You will read and hear numerous times folks listing a whole lot of stuff you can feed chickens from pasta through to grapes I once heard a woman on R4 advocating choc ices. I am not saying they are wrong I am TELLING you they are wrong. Chicken will eat it all and come back for more, as I will with millionaire’s shortbread, but that does not make it good for me nor your birds. If you think your hens are going to be a good way of recycling table waste into eggs forget it.  The hens need a balanced diet to produce eggs and to stay in good fettle. If you feed rubbish you will get rubbish.  It is being penny wise and pound foolish, there’s no merit in having a low feed bill, unhealthy birds and no eggs. Think this through, your birds are producing eggs for you family’s table so why expect them to turn two-day old baked beans into eggs.

 It needs saying birds do not have teeth, I know its obvious but what is not so obvious is how they chew their food. Small sharp stones which the bird pecks and holds in its crop, (that’s a pouch in its throat), grinds the feed as it passes through, but if your birds are confined to a run the access to grit is restricted so a grit hopper is required.  There is a certain amount of grit in the feed but often the feed is formulated for commercial egg producers where the hens may have limited or no access to grass, so require less grit.  There is often confusion at this stage that the birds need grit to make hard egg shells, this is not the case.  It is extra calcium which is derived by feeding oyster shell, but there is plenty of that in the mixed feed so initially there is no need, however when your birds are about nine months to a year I suggest you give them access to oyster shell so they can ‘ top up’ as they feel the need . After two years start adding limestone flour to their feed.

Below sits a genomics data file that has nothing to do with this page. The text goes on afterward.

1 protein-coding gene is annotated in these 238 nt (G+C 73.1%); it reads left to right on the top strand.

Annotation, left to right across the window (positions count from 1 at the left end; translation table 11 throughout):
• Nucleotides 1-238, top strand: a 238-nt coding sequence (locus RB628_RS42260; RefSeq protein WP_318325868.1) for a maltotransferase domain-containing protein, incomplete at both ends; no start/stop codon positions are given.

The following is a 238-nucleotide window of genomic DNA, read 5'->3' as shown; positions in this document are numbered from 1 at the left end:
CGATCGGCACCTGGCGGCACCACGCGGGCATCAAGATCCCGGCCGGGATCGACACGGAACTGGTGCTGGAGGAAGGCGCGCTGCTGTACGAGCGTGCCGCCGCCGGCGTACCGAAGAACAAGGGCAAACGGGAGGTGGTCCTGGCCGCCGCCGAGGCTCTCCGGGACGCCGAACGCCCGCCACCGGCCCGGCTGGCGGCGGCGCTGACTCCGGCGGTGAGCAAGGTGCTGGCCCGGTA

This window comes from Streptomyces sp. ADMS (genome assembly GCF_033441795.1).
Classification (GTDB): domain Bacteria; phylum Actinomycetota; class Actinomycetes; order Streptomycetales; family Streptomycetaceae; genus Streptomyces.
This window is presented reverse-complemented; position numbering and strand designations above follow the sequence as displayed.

There is an inbuilt need in most of us to want to scatter a corn feed and watch the birds scratch. If done too much and too early in the day it will upset their fed regime and effect not only their wellbeing but the egg count as well.  Best to scatter a fist full of mixed corn per bird, about an hour before dusk. That will satisfy your hanking and give the hens a slow digesting energy source to help them overnight, it will not affect the egg count.


A dilemma for many new keepers is that they want the birds to have freedom but know they are going to have to secure a boundary of some size. If you give the birds complete access to your garden, then given time they will destroy it. They love the newly dug flowers borders to scratch in, they make dust baths in your lawn, and there’s the little matter of the droppings on the picnic table, path, lawn mower handle etc.

Free ranging works well in books. The likely hood is that your fowl will fall foul of the fox. They will eat stuff that will not necessarily be good for them, lay their eggs under the hedge where you’ll never find them, and raid next doors dog bowl.